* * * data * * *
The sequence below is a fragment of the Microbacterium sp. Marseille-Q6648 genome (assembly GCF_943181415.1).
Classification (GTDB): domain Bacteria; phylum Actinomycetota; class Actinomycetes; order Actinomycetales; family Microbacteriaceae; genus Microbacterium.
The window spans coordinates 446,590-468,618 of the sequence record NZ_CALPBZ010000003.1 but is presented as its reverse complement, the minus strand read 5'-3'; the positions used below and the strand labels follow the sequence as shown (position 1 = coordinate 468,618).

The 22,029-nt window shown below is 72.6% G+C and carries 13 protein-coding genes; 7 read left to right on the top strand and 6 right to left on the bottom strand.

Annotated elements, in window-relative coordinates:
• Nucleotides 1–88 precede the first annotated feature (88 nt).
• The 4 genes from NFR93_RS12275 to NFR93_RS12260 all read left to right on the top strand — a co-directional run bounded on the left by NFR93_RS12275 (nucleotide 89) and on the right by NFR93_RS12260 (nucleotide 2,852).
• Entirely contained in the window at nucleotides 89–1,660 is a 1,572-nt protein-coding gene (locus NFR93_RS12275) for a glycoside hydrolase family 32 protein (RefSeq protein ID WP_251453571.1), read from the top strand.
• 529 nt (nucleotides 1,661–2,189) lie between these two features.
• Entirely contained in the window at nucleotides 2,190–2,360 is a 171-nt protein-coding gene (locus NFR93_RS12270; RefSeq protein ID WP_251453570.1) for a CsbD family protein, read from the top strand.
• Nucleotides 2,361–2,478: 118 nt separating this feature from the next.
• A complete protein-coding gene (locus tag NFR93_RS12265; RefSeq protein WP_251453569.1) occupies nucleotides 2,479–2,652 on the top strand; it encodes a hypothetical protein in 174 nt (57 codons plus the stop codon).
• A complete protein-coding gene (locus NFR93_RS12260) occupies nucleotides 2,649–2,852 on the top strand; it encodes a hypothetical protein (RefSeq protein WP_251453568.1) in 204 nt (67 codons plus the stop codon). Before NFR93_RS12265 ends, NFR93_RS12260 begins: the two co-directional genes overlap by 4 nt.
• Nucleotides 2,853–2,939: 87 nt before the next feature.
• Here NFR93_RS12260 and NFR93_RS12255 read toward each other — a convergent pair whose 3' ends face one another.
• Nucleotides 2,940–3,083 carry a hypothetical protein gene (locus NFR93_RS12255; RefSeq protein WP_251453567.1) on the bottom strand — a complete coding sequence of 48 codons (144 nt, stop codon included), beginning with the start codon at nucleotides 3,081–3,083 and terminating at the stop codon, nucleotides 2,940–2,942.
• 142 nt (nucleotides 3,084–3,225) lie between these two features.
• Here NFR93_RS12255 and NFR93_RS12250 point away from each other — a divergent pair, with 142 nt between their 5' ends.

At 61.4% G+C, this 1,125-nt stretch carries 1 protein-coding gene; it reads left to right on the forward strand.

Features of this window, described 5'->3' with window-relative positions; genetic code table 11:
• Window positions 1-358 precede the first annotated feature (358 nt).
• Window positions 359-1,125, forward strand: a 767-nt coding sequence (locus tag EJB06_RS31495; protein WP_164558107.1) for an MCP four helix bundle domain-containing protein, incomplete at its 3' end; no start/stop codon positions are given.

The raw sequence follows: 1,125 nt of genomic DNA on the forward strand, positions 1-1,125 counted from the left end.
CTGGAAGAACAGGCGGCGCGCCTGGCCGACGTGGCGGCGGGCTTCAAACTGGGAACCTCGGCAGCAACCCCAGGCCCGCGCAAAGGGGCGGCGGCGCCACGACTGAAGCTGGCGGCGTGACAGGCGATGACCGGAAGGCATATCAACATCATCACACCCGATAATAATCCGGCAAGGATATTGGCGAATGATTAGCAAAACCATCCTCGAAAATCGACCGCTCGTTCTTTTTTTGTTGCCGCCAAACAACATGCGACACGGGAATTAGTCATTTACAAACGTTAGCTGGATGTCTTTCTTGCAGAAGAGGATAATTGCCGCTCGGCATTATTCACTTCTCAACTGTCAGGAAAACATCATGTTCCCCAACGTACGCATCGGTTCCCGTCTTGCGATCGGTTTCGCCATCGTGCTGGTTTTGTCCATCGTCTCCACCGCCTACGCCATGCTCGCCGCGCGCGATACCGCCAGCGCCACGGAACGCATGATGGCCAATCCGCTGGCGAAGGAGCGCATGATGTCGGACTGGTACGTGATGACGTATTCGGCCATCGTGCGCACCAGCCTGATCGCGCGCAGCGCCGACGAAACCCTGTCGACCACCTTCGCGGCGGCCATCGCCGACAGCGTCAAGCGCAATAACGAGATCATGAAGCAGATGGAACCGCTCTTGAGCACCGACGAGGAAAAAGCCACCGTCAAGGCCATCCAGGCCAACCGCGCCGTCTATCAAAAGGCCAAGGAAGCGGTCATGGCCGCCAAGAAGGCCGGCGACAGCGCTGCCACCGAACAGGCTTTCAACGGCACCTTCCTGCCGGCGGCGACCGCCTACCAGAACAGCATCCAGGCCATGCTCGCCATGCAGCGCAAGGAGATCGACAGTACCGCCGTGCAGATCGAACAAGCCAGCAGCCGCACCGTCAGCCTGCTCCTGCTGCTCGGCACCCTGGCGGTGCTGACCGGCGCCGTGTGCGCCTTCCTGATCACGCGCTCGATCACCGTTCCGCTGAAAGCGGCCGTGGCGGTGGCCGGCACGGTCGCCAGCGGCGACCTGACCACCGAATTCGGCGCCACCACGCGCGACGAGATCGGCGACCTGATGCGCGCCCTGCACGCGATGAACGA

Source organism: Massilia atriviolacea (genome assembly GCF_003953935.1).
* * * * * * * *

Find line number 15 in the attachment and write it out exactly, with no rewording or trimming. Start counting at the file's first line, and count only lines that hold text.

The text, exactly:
• Here NFR93_RS12260 and NFR93_RS12255 read toward each other — a convergent pair whose 3' ends face one another.